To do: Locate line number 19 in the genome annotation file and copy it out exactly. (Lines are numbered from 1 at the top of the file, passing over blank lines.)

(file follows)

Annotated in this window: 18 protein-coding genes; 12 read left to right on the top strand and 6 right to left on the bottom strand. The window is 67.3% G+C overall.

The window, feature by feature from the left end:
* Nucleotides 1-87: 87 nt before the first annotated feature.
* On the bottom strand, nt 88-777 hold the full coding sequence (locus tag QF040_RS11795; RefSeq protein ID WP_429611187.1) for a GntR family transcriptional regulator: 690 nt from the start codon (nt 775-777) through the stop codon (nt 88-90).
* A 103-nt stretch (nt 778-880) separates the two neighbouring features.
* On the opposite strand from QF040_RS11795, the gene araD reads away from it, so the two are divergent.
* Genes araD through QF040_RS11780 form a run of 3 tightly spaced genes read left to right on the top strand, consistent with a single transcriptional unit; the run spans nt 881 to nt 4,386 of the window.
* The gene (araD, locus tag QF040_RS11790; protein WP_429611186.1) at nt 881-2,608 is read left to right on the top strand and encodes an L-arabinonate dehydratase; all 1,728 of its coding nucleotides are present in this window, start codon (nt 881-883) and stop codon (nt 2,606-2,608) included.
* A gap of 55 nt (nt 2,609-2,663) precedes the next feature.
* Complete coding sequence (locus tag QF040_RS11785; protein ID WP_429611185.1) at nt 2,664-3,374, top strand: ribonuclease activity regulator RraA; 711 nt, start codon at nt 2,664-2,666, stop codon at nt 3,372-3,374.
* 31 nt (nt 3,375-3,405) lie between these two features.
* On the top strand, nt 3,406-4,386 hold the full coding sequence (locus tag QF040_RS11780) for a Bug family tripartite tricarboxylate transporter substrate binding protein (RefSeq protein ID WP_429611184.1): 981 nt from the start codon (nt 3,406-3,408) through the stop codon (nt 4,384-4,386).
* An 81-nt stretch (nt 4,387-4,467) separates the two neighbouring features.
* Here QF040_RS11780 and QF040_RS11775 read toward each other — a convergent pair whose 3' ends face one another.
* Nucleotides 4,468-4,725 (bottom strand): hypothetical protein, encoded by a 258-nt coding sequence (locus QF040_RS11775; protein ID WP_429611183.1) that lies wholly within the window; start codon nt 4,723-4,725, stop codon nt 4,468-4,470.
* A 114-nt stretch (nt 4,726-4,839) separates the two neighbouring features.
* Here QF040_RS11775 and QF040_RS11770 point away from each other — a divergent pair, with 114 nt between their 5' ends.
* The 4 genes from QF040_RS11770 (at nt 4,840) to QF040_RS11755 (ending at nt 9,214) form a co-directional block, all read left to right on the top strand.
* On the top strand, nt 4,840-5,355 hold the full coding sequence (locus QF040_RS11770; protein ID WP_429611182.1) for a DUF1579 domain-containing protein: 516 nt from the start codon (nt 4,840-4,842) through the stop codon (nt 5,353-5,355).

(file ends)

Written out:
* On the top strand, nt 4,840-5,355 hold the full coding sequence (locus QF040_RS11770; protein ID WP_429611182.1) for a DUF1579 domain-containing protein: 516 nt from the start codon (nt 4,840-4,842) through the stop codon (nt 5,353-5,355).